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'Anything but transparent': Council drawn into Heart Barrie saga

'It may be one of the worst motions we moved in the last term (of council) and for those who watched, there might be a few,' deputy-mayor says of landmark sign approval
The Heart Barrie sign at Heritage Park along the city's waterfront.

The dearth of financial detail provided for the fund-raised Heart Barrie landmark sign from former councillor Mike McCann has convinced council to seek outside legal advice on the implications to the city.

By direct motion and an 11-0 recorded vote, council decided Wednesday night that the financial details provided by McCann are insufficient.

“I think that as a city we are obligated to be transparent and I think we very much try to be that way, and this situation is anything but transparent,” said Coun. Clare Riepma.

The approved motion states that the applicable city policies be amended to define a process for members of council entering into third-party fundraising partnerships, on behalf of the city, to ensure further accountability and transparency.  

City legal staff will obtain external legal advice concerning the Heart Barrie landmark sign located at Barrie's waterfront, including any potential implications and actions that could be undertaken as a result of the lack of financial information provided by McCann for the sign in correspondence received March 15, 2023.

Ingrid Peters, the city’s director of legal services, said it doesn’t hurt to have another set of eyes on the matter and it can probably be done for less than $20,000.

Coun. Bryn Hamilton, who pointed out she was not a member of the last council that approved the fund-raised sign, made the direct motion.

“The notion of this motion is really with a forward-looking sense,” she said. “I want to ensure on a go-forward basis that we as a council, as a city, have a clear process in place that articulates the approach and process for entering third-party fundraising initiatives.”

Deputy Mayor Robert Thomson, who sat on the last council, said it only has itself to blame.

“We do have a policy and if people had followed this, if the last council would have asked staff for a process on how to move forward, but we actually made this so ambiguous that it’s created this,” he said. 

“It got off the topic of fundraising, it became very divisive, amongst council and it got to the point where — and I said it then and I’ll say it now — I’m sick of the sign and talking about it,” Thomson said. “It may be one of the worst motions we moved in the last term (of council) and for those who watched, there might be a few.

“I don’t want the public to pick this up and say, ‘Oh wow, they don’t have a policy’.”

The City of Barrie does not have a specific policy about fundraising by sitting councillors, but does have a council and committee member code of conduct. It has a donation policy that provides guidance related to the process and requirements of receiving cash and in-kind donations which are intended to support projects, programs or services offered by the city. That policy covers cash donations given directly to the city and establishes the requirements for issuing donation receipts for income tax purposes.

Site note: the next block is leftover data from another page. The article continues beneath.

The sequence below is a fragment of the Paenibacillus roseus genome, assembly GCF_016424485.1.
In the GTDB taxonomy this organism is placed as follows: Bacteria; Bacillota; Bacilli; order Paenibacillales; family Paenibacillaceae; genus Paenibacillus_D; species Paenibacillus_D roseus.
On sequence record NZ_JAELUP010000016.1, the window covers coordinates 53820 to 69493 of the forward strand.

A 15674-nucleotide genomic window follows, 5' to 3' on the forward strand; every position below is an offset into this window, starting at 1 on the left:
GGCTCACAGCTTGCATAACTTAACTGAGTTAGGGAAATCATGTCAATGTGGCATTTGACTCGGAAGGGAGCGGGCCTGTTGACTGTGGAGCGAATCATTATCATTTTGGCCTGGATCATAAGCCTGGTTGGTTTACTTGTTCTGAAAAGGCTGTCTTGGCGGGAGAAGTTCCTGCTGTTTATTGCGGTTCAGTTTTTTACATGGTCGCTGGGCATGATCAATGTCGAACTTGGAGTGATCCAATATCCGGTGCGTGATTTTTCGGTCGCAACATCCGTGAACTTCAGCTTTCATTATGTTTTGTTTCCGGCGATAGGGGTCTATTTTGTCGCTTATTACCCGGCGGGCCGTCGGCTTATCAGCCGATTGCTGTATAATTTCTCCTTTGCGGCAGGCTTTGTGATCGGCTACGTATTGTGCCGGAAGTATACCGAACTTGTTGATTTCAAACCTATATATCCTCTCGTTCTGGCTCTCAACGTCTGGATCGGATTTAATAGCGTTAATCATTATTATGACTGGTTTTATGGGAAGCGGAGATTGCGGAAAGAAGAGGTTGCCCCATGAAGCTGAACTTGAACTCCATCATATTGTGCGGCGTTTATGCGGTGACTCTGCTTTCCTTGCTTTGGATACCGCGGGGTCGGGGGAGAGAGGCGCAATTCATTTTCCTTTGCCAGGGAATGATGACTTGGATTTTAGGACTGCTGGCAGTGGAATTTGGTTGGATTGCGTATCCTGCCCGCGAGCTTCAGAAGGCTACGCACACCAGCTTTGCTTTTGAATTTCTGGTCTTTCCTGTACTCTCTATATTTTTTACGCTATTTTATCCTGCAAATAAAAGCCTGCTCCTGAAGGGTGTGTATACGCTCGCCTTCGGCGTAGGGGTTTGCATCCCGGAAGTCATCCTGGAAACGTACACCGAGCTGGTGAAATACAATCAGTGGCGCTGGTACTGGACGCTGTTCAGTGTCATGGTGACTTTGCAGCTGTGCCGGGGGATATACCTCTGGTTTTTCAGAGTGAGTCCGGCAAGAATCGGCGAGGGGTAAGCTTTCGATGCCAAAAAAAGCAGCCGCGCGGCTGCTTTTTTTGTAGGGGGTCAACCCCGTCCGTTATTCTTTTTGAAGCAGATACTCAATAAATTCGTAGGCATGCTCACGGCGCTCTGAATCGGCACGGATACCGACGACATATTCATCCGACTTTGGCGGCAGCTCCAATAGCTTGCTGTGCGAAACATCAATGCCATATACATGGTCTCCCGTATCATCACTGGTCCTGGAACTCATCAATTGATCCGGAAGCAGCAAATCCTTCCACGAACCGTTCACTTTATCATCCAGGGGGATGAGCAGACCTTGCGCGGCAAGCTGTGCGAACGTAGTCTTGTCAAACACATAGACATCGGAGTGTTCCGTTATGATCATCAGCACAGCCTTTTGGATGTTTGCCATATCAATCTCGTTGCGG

Coun. Gary Harvey supported Wednesday night’s direct motion, but approves of the sign.

“Realistically, there are obviously people that are against the sign. Overall, I think the general public really do appreciate the sign that’s there. This isn’t all bad here,” he said. “I’m not quite convinced this is the cloud it is made out to be.

“I haven’t had anybody reaching out to me, complaining about what’s going on, other than you read all of this stuff in the media," Harvey added. 

Harvey questioned staff on whether any of the sign’s donors have asked the city where their money has gone. The answer was no.

The city’s website shows fundraising information for Heart Barrie, provided by McCann — 11 donations of $20,000 ($220,000), 13 donations of $10,000 ($130,000) and four donations of $5,000 ($20,000). That totals $370,000, although that figure is not on the city page.

“Any leftover money will be spent on promoting Barrie and other charitable organizations including saving the turtles and beavers,” McCann said in his “final statement” on the Heart Barrie financial details, received by the city on March 15.

But McCann has not given a specific accounting of the money raised beyond the $200,000.

Barrie’s former city council passed a motion that any money raised on top of the $200,000 for the Heart Barrie sign, where no donation receipts have been issued, be donated to 'save the beavers' and 'save the turtles' programs in the city.

McCann has said some of the donations are in-kind, for media and administration, although exactly what those donations were for, their value and who made them remains unknown.

McCann has said he would “disclose all financials” for the landmark sign.

The city received $200,000 that was required as part of council approval of the Heart Barrie sign and it was used to pay for the sign’s cost.

Chartered professional accountants Smith, Sykes, Leeper and Tunstall LLP, licensed public accountants, have issued two letters dated March 9 and published on city council’s circulation list ahead of Wednesday’s council meeting, saying everything about the Heart Barrie financials are in order.

Asked by BarrieToday to provide the financials, Smith, Sykes, Leeper and Tunstall declined earlier Wednesday.

McCann has said the sign is intended to unite Barrie — to help businesses by driving residents and visitors to the downtown and have them celebrate the city by being photographed with the landmark sign.

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Bob Bruton

About the Author: Bob Bruton

Bob Bruton is a full-time BarrieToday reporter who covers politics and city hall.
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